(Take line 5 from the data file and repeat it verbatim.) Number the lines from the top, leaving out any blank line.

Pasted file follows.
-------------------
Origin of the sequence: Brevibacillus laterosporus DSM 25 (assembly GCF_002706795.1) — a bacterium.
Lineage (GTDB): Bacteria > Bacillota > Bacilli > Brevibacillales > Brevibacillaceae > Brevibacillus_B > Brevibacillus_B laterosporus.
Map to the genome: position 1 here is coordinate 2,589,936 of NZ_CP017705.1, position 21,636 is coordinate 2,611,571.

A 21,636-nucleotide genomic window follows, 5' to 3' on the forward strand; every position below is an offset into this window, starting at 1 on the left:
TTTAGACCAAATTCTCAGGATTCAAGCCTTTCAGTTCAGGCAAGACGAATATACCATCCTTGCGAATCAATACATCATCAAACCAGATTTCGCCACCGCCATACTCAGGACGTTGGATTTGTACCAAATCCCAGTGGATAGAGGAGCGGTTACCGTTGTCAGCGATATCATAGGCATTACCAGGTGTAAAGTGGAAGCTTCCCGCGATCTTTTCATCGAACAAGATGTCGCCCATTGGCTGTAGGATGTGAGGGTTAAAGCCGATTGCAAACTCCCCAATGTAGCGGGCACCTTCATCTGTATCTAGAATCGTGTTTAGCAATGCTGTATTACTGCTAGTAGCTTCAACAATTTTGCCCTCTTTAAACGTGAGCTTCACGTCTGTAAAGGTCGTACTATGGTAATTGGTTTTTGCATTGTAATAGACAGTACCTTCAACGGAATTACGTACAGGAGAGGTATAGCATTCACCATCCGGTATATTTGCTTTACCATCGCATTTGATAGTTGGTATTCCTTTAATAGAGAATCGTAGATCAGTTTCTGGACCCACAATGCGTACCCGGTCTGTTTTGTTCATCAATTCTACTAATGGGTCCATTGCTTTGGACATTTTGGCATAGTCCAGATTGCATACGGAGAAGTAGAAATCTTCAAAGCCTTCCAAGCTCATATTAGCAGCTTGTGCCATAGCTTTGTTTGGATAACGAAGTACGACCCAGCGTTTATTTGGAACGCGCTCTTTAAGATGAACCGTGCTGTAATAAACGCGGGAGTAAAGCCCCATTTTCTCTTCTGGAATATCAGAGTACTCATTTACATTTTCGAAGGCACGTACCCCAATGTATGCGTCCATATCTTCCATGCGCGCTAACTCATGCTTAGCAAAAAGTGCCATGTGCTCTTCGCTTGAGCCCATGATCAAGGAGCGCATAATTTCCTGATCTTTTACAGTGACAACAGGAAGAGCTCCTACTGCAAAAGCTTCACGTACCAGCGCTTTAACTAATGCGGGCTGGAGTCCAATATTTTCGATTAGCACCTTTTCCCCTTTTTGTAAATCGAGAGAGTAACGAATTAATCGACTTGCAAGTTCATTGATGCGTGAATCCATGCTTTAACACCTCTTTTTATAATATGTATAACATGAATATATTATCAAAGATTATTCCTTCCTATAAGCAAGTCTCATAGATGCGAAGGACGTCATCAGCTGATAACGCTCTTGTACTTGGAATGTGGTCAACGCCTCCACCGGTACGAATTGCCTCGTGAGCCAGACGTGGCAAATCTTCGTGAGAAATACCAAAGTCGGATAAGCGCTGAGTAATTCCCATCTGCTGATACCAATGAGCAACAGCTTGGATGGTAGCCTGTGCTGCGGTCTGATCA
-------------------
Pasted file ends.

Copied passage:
TTTAGACCAAATTCTCAGGATTCAAGCCTTTCAGTTCAGGCAAGACGAATATACCATCCTTGCGAATCAATACATCATCAAACCAGATTTCGCCACCGCCATACTCAGGACGTTGGATTTGTACCAAATCCCAGTGGATAGAGGAGCGGTTACCGTTGTCAGCGATATCATAGGCATTACCAGGTGTAAAGTGGAAGCTTCCCGCGATCTTTTCATCGAACAAGATGTCGCCCATTGGCTGTAGGATGTGAGGGTTAAAGCCGATTGCAAACTCCCCAATGTAGCGGGCACCTTCATCTGTATCTAGAATCGTGTTTAGCAATGCTGTATTACTGCTAGTAGCTTCAACAATTTTGCCCTCTTTAAACGTGAGCTTCACGTCTGTAAAGGTCGTACTATGGTAATTGGTTTTTGCATTGTAATAGACAGTACCTTCAACGGAATTACGTACAGGAGAGGTATAGCATTCACCATCCGGTATATTTGCTTTACCATCGCATTTGATAGTTGGTATTCCTTTAATAGAGAATCGTAGATCAGTTTCTGGACCCACAATGCGTACCCGGTCTGTTTTGTTCATCAATTCTACTAATGGGTCCATTGCTTTGGACATTTTGGCATAGTCCAGATTGCATACGGAGAAGTAGAAATCTTCAAAGCCTTCCAAGCTCATATTAGCAGCTTGTGCCATAGCTTTGTTTGGATAACGAAGTACGACCCAGCGTTTATTTGGAACGCGCTCTTTAAGATGAACCGTGCTGTAATAAACGCGGGAGTAAAGCCCCATTTTCTCTTCTGGAATATCAGAGTACTCATTTACATTTTCGAAGGCACGTACCCCAATGTATGCGTCCATATCTTCCATGCGCGCTAACTCATGCTTAGCAAAAAGTGCCATGTGCTCTTCGCTTGAGCCCATGATCAAGGAGCGCATAATTTCCTGATCTTTTACAGTGACAACAGGAAGAGCTCCTACTGCAAAAGCTTCACGTACCAGCGCTTTAACTAATGCGGGCTGGAGTCCAATATTTTCGATTAGCACCTTTTCCCCTTTTTGTAAATCGAGAGAGTAACGAATTAATCGACTTGCAAGTTCATTGATGCGTGAATCCATGCTTTAACACCTCTTTTTATAATATGTATAACATGAATATATTATCAAAGATTATTCCTTCCTATAAGCAAGTCTCATAGATGCGAAGGACGTCATCAGCTGATAACGCTCTTGTACTTGGAATGTGGTCAACGCCTCCACCGGTACGAATTGCCTCGTGAGCCAGACGTGGCAAATCTTCGTGAGAAATACCAAAGTCGGATAAGCGCTGAGTAATTCCCATCTGCTGATACCAATGAGCAACAGCTTGGATGGTAGCCTGTGCTGCGGTCTGATCA